Tuesday, January 10, 2017

SPORTS STORY >> Clemson clearly better than Bama

Leader sports editor

Most people agree that Monday’s NCAA football national championship game was the best since the inception of the Bowl Championship Series almost two decades ago, and maybe one of the best ever. It’s hard to argue about that when there were three touchdowns in the final 4:38, including the game winner with one second left to play.

What’s not agreed upon is that the best team won. It’s a frivolous argument because it doesn’t matter. Clemson is the national champion despite fan and media pontifications. But let there be no doubt, the Tigers were the better team.

That last touchdown, though controversial, was justice. It meant the better team won the game and the national championship. Alabama’s first touchdown was awarded, rather than earned, and Clemson battled through a -2 turnover deficit. The Tigers outgained Alabama by 135 yards (511-376), nearly doubled the Tide in first downs 31-16, and even did the unprecedented and nearly unthinkable. They controlled the football, keeping possession for 34:44 to Alabama’s 25:16.

Clemson also out gained Alabama in last year’s championship loss, but a -1 turnover deficit and a 95-yard kickoff return given up in the fourth quarter spelled a 45-40 defeat. Special teams is part of the game, and while offenses and defenses were nearly even, Alabama was better on special teams, and that was the difference last year.

This year, the Tigers didn’t finesse their way to a high-scoring victory. They beat Alabama at its own game. They kept it conservative while physically whipping the Tide from the opening kick, and then cruised through Bama’s defense for three easy touchdown drives in the fourth quarter.

The last time a Nick Saban-coached Alabama team lost a two-touchdown or more lead was when it blew a 24-0 lead to Cam Newton and Auburn in the 2010 Iron Bowl. Monday night was the first time a Saban-coached Tide squad ever lost a 10-point lead in the fourth quarter.

Even going into the final 15 minutes, it felt like Clemson should win. It seemed as if the Tigers were making mistakes that stopped themselves, while the Tide offense was fighting and struggling for every first down.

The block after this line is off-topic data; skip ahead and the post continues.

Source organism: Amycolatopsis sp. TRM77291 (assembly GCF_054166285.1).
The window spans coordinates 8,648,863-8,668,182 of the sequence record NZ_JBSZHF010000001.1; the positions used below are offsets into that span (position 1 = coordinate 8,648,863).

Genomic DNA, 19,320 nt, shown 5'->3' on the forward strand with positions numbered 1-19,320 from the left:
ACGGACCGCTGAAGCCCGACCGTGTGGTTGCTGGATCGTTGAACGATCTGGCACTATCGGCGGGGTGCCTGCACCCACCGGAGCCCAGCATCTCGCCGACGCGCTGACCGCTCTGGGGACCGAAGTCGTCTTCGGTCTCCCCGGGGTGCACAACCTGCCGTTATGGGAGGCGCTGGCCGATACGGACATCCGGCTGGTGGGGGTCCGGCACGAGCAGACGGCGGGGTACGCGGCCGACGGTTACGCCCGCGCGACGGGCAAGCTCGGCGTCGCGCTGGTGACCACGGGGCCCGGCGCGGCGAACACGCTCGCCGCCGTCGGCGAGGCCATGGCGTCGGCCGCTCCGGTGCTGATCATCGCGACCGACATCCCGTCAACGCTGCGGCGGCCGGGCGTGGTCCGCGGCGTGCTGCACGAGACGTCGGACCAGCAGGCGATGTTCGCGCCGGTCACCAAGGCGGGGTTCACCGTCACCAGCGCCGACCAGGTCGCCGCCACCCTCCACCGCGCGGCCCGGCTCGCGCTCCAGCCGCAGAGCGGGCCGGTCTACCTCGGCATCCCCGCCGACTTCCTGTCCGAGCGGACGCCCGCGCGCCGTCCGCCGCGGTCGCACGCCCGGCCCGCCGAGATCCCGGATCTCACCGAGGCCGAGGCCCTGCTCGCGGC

There were mistakes by Bama, big ones. There was one key dropped pass on third and long, and the Tide were called for nine penalties for 82 yards, compared to just three for 35 against Clemson.

That takes us back to two of Clemson’s three fourth-quarter touchdowns. Should they have been penalties?

Yes, and then no.

Clemson’s first short-yardage “pick play” should have been a penalty. The slot receiver engaged the Alabama defender and pushed him backwards into wideout Mike Williams’ defender.

That play, however, was only on second and goal from the 4. Clemson may very well have scored anyway.

The game winner was not a penalty, and was the perfect call for the situation. It appeared as though Saban was implementing a wily old strategy to just tackle all of Clemson’s receivers.

It would have resulted in a penalty and moved the ball half the distance to the goal, but it would’ve left Clemson with time for just one more play, and coach Dabo Swinney with a decision to make between going for the win, or kicking a field goal and playing overtime.

Instead, Clemson anticipated the defense and called “the rub route.”

Alabama defensive back Marlon Humphrey himself engaged Clemson receiver Artavis Scott, with the apparent purpose to just tackle him and not let him catch the ball.

Slot receiver Hunter Renfrow made that impossible for his man, Tony Brown. His sharply diagonal route forced Brown to run around the Humphrey-Scott collision, which rendered him incapable of covering Renfrow, who was wide open for the touchdown.

In short, Saban was out-foxed by “The Dab man”.

It was a perfect ending for how the game played out. There was one matchup that still seemed even, and that was coaching. The last play was one side outcoaching the other, and the best team, in every aspect, won.